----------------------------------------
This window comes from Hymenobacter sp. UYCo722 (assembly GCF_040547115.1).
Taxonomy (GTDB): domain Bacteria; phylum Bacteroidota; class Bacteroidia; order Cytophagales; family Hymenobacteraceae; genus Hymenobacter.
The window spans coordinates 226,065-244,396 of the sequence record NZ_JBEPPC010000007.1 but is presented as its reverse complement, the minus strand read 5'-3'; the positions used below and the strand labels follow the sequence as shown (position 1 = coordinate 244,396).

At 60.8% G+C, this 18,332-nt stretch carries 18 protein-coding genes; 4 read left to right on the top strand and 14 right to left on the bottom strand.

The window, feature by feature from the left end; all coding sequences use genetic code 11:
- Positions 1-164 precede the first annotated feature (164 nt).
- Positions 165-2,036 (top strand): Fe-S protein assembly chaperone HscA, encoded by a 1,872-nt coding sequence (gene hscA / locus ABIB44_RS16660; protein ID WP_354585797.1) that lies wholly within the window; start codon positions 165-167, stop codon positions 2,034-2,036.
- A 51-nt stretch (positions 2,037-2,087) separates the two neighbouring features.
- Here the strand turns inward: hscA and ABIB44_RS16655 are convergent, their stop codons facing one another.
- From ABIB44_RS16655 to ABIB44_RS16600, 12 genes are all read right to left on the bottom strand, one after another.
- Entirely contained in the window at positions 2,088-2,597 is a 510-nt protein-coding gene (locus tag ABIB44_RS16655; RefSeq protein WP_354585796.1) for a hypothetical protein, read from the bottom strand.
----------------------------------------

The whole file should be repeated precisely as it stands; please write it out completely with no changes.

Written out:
This window comes from Hymenobacter sp. UYCo722 (assembly GCF_040547115.1).
Taxonomy (GTDB): domain Bacteria; phylum Bacteroidota; class Bacteroidia; order Cytophagales; family Hymenobacteraceae; genus Hymenobacter.
The window spans coordinates 226,065-244,396 of the sequence record NZ_JBEPPC010000007.1 but is presented as its reverse complement, the minus strand read 5'-3'; the positions used below and the strand labels follow the sequence as shown (position 1 = coordinate 244,396).

At 60.8% G+C, this 18,332-nt stretch carries 18 protein-coding genes; 4 read left to right on the top strand and 14 right to left on the bottom strand.

The window, feature by feature from the left end; all coding sequences use genetic code 11:
- Positions 1-164 precede the first annotated feature (164 nt).
- Positions 165-2,036 (top strand): Fe-S protein assembly chaperone HscA, encoded by a 1,872-nt coding sequence (gene hscA / locus ABIB44_RS16660; protein ID WP_354585797.1) that lies wholly within the window; start codon positions 165-167, stop codon positions 2,034-2,036.
- A 51-nt stretch (positions 2,037-2,087) separates the two neighbouring features.
- Here the strand turns inward: hscA and ABIB44_RS16655 are convergent, their stop codons facing one another.
- From ABIB44_RS16655 to ABIB44_RS16600, 12 genes are all read right to left on the bottom strand, one after another.
- Entirely contained in the window at positions 2,088-2,597 is a 510-nt protein-coding gene (locus tag ABIB44_RS16655; RefSeq protein WP_354585796.1) for a hypothetical protein, read from the bottom strand.